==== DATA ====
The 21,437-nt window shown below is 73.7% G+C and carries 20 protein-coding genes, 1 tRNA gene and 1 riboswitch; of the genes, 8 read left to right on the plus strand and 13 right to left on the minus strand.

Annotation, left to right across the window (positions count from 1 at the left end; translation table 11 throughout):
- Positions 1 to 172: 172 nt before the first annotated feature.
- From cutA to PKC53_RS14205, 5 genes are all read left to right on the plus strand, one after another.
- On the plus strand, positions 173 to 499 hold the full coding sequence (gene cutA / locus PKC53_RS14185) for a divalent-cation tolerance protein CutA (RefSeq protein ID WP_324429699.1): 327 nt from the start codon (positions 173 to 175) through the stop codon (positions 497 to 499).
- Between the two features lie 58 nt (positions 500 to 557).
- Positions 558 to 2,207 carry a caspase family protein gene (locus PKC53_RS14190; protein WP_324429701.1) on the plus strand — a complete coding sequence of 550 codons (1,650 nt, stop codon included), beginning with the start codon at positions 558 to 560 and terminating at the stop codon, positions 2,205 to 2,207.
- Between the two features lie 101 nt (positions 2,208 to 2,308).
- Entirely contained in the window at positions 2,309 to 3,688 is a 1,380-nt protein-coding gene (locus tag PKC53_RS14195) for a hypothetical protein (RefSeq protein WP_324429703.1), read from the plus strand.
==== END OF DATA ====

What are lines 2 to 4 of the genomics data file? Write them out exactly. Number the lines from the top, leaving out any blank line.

Annotation, left to right across the window (positions count from 1 at the left end; translation table 11 throughout):
- Positions 1 to 172: 172 nt before the first annotated feature.
- From cutA to PKC53_RS14205, 5 genes are all read left to right on the plus strand, one after another.